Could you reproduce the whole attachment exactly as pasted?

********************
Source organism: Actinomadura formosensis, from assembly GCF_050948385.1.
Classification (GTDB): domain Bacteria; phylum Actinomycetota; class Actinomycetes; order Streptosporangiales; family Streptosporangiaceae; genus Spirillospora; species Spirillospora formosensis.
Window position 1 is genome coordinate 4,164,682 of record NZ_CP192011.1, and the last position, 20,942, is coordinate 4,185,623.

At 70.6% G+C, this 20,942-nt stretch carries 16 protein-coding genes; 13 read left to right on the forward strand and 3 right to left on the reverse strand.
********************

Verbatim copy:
Source organism: Actinomadura formosensis, from assembly GCF_050948385.1.
Classification (GTDB): domain Bacteria; phylum Actinomycetota; class Actinomycetes; order Streptosporangiales; family Streptosporangiaceae; genus Spirillospora; species Spirillospora formosensis.
Window position 1 is genome coordinate 4,164,682 of record NZ_CP192011.1, and the last position, 20,942, is coordinate 4,185,623.

At 70.6% G+C, this 20,942-nt stretch carries 16 protein-coding genes; 13 read left to right on the forward strand and 3 right to left on the reverse strand.